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Building on foundations laid by the first residents of Licking County, Newark Earthworks Day 2006 honors the Native American architects with the theme "Ancient Knowledge, Modern Mystery."

Saturday, October 14, The Ohio State University at Newark campus will host a variety of speakers and programs, free and open to the public, from a 9:00 am opening ceremony to the last talk at 4:00 pm. A Native American feast will follow which is the only portion of the day with an admission charge: adults are $10.00 and children under 12 $4.00.

While archaeologists and astronomers share what they have learned about the “modern mystery” of the earthwork’s alignments to the cycle of the moon that plays out over generations, Native American speakers will share their perspectives on the "ancient knowledge" encoded in the Newark Earthworks and how the earthworks relate to today’s Native American people.

Carol Welsh, director of the Native American Indian Center of Central Ohio (NAICCO) will speak on why the earthworks are believed to be sacred places by Native people, and NAICCO will present the feast Saturday evening. Bill Iseminger, a representative from Cahokia State Memorial in Illinois, will share the story of one of the other two North American sites listed in "Seventy Wonders of the Ancient World."

Robert Warrior, distinguished professor of English at the University of Oklahoma and graduate of New York City’s prestigious Union Theological Seminary, will look at Native American intellectual traditions and how different groups have competing claims on the importance and value of the earthwork

The Honorable Alfred Berryhill, Second Chief of the Creek Nation, The Mound, Okmulgee, Oklahoma as well as The Honorable Jay Hottinger, Ohio State Senator, District 31 will speak.

Returning from last year are Brad Lepper from the Ohio Historical Society, where he is curator of archaeology, and Ray Hively and Robert Horn of Earlham College, where they will share results from their ongoing research into the archaeoastronomy of the Licking River valleys surrounding the Newark Earthworks.

A number of children’s activities, crafts, and cultural activities are on the agenda; visitors are encouraged to join Newark Earthworks Day for all of their Saturday, but may easily enter and depart as their schedule permits during the different programs. Most of the day will center on the Reese Center and grounds, but weather related adjustments will be marked with signage and volunteers on the OSU-N campus.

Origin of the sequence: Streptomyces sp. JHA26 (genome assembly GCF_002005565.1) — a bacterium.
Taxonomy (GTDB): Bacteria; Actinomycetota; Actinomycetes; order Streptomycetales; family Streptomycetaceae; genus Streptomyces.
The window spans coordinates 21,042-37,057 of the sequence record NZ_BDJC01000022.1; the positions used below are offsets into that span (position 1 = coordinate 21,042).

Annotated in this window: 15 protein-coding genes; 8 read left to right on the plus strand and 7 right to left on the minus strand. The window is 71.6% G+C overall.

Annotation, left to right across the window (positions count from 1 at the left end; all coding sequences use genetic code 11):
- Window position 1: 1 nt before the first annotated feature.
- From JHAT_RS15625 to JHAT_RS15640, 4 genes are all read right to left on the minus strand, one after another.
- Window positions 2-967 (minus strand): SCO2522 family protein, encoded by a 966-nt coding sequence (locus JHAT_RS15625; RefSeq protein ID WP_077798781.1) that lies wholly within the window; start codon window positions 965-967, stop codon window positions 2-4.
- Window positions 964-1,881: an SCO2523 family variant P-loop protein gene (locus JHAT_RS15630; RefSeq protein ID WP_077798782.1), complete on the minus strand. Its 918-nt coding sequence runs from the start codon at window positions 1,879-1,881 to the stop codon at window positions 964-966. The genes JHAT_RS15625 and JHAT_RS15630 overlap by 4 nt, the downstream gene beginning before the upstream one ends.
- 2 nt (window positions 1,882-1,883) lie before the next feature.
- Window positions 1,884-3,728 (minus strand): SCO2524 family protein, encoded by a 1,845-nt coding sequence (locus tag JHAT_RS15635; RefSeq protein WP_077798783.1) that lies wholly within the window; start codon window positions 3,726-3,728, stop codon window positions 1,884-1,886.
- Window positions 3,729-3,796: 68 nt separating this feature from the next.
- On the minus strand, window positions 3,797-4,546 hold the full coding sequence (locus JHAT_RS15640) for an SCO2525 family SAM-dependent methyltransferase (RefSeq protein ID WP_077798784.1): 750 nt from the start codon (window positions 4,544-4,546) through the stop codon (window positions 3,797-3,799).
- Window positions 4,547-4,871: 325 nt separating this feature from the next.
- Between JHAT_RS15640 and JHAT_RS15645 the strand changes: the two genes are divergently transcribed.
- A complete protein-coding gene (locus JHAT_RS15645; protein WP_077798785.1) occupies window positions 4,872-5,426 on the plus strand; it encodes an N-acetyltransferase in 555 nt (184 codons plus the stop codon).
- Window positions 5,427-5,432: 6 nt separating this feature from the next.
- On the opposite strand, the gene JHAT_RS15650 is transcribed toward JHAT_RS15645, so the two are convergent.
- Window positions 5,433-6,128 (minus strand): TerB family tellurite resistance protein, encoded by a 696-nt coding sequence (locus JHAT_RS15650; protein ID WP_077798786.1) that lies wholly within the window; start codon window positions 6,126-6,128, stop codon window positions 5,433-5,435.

For more information, call the Newark Earthworks Center of OSU-N at 740-364-9584.

PROGRAM

Program for Newark Earthworks Day, Oct. 14, 2006


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8:00  Open registration for processional @ Hopewell Hall Cafeteria

8:30  Line-up of processional begins

 

9:00  Welcome by Jeff Gill, Newark Earthworks Day Host

        Procession of Honored Guests from Hopewell Hall into the Auditorium       

9:10  Honored Guests Announced as Processional enters Reese Center

       

9:20  The Honorable Jay Hottinger, Ohio State Senator, District 31

9:25  "The Newark Earthworks: Ohio's Prehistoric Monument"

        The Newark Earthworks Committee of Wm. E. Miller Elementary, Newark City Schools.

 

9:45  The Honorable Jay Hottinger, Ohio State Senator, District 31

        "Taking a Stand for the Newark Earthworks:  Teaching, Learning and Changing     the State of Ohio Legislature in the Classroom"

        Kristine Cartwright, Garfield Elementary, Teacher In-Service

        Glenda Reynolds, Kirkersville Elementary, 2nd Grade Science

        Stori Delancy, Kirkersville Elementary, 2nd Grade Science

        Mat Dunham, Lincoln Middle School, Mounbuilders Club

 

10:30        Ms. Sande Garner (Cherokee), Research Associate, Newark Earthworks Center and the Department of Comparative Studies

10:35        "Multigenerational Trauma and the Healing Journey of a Dacotah Woman: Zitkana Ho Waste Wiyan,"

        Ms. Carol Welsh (Sisseton-Wahpeton), Director, Native American Indian Center Central Ohio

 

11:15        Dr. Jay Miller (Delaware), Coordinator of American Indiaen Studies

11:20        "Self Determination and Moundbuilding"

        The Honorable Alfred Berryhill, Second Chief of the Creek Nation, The Mound, Okmulgee, Oklahoma

 

12:00        Lunch Break - Please visit our vendors and exhibitors in the Ballroom        

 

        Please visit the following presentation in the Reese Center:

       

        "The Astronomy behind the Lunar Alignments at the Newark Earthworks" 

        Dr. Michael Mickelson, Physics and Astronomy Department, Denison University, 12pm – 1:00pm, Reese Center room 149

               

       

        Come donate your earthworks story to the Oral History Archive!